Some women were invited to choose between carboplatin chemotherapy alone or in combination with paclitaxel (Taxol), which can be harder to tolerate. One woman wanted to minimise the effects of treatment on her life and decided against paclitaxel. 

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Radiotherapy is rarely used as a first-line treatment for ovarian cancer, but one woman was offered it after her chemotherapy. Another who was receiving radiotherapy for a recurrence of her cancer was offered a 'booster' treatment without explanation of what this meant.

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No-one we talked to had refused conventional medical treatment in favour of alternative therapies or no treatment, although several knew they could. One woman decided to postpone a course of chemotherapy for a recurrence of her cancer because she had a hard time with chemotherapy and was not feeling emotionally strong enough to endure it. Others who had recurrences treated several times had decided against, or become resigned to, having no further treatment.

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Patients and doctors are often uncertain how best to share in decisions about treatments. Many women said they trusted their doctors' judgment completely and would accept whatever treatment they suggested. Sometimes the doctor made it clear that there was a choice, while also giving a clear steer about what they thought was the best option. Being asked about their preferences can surprise or shock women. Some worried that not accepting the doctor's advice would prejudice their future care. Others stressed the importance of feeling involved and knowing that doctors will both discuss and respect the decision, even if their choice would have differed.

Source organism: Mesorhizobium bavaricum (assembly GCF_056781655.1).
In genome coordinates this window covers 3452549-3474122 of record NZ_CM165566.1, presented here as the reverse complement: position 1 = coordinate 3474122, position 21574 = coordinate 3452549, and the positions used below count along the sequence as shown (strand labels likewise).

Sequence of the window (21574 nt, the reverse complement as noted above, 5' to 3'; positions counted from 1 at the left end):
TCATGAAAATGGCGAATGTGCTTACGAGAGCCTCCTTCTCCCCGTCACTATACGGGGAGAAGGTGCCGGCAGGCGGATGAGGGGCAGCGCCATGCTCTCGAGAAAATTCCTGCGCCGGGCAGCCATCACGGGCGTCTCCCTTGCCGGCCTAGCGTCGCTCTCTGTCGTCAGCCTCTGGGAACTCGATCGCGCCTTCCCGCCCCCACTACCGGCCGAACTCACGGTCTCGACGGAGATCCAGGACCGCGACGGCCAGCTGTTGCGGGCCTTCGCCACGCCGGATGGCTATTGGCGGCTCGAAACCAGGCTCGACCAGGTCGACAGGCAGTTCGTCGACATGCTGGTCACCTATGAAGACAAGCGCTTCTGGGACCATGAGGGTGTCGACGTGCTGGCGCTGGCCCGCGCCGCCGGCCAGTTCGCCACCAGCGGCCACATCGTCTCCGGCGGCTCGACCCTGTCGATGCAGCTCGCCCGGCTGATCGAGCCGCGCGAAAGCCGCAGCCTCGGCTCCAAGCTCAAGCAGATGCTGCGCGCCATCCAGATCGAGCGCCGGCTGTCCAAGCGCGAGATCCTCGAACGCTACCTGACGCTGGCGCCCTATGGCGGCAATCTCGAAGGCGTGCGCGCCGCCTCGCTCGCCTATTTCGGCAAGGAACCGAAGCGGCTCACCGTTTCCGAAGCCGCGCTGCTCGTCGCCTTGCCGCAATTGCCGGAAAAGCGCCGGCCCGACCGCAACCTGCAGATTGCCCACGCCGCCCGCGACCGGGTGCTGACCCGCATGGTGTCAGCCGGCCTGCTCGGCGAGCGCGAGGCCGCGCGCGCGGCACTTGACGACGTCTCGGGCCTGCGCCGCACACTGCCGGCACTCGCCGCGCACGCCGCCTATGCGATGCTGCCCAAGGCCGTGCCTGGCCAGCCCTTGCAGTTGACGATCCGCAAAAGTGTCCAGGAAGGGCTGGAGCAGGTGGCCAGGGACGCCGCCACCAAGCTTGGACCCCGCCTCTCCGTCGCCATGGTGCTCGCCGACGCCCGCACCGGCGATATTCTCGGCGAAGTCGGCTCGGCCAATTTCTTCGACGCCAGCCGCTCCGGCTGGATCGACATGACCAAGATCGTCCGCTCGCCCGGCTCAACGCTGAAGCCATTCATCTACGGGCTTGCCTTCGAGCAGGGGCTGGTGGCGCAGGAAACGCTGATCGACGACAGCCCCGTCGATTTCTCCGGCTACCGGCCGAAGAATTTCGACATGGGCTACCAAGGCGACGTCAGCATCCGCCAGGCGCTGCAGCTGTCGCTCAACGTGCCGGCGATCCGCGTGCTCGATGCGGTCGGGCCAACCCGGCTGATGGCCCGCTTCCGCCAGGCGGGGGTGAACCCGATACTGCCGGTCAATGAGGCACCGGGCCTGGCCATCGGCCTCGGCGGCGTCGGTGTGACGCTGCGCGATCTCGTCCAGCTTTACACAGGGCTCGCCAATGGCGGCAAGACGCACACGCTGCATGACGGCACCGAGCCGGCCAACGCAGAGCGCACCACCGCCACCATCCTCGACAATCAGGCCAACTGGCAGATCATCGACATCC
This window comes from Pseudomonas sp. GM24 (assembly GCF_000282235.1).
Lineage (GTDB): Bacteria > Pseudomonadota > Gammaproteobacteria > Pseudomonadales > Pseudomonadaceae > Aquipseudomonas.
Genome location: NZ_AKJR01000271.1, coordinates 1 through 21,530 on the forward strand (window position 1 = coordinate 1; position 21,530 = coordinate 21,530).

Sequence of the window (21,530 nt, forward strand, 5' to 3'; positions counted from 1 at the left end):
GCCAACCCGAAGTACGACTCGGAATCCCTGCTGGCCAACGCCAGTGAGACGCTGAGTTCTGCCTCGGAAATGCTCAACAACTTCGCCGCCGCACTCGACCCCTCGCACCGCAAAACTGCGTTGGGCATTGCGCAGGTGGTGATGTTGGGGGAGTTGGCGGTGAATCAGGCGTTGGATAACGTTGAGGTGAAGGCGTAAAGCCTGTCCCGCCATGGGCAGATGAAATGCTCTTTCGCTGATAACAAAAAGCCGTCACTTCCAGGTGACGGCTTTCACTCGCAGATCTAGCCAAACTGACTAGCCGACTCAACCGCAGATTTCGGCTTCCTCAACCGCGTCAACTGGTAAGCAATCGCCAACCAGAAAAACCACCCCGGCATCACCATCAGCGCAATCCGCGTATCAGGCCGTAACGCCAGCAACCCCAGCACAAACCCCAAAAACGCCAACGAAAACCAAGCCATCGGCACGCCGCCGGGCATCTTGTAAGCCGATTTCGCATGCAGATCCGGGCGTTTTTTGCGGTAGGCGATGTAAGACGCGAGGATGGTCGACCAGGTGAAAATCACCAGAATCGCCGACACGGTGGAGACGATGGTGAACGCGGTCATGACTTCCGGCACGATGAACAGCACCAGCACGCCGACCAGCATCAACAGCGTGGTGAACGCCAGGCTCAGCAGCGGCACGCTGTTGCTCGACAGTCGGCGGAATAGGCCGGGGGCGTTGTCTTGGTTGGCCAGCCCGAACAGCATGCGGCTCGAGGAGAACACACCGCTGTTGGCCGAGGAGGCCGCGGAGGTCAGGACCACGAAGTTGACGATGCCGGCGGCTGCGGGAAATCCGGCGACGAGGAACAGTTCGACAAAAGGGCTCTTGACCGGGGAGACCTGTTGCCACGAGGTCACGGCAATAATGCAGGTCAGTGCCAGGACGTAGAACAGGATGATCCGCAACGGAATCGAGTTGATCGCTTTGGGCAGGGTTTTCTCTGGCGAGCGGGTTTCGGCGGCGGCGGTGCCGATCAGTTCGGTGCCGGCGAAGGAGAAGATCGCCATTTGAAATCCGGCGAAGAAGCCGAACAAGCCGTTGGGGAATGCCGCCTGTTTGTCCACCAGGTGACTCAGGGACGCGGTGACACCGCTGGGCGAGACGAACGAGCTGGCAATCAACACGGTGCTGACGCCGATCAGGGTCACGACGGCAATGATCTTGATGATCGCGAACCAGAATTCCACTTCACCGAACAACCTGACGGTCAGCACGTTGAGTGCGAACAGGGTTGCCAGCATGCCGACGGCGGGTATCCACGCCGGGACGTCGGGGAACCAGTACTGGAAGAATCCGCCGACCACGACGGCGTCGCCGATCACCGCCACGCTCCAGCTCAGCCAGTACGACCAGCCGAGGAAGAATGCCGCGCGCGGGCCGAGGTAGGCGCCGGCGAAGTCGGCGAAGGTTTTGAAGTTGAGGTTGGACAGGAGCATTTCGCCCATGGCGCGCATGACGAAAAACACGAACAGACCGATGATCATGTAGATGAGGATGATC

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The government recommends that women with ovarian cancer be treated by a specialist gynaecological cancer team. These teams are usually based in larger cancer centres, so you may have to travel for your treatment.

When a diagnosis of ovarian cancer has been made a team of specialists, multidisciplinary team (MDT), will meet to discuss and agree on the plan of treatment that is best for your situation. The team will include: 

1.   A surgeon who specialises in gynaecological cancers called a gynaecological oncologist.

2.   A clinical or medical oncologist (to advise on chemotherapy).

3.   A radiologist (who analyses x-rays).

4.   A pathologist (who advises on the type and grade of the cancer, and how far it has spread).

The team may also include a number of other healthcare professionals such as a'

1.   Gynaecological oncology nurse specialist

2.   Dietitian

3.   Physiotherapist

4.   Occupational therapist

5.  Psychologist or counsellor.

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Last reviewed June 2016.
Last updated June 2016.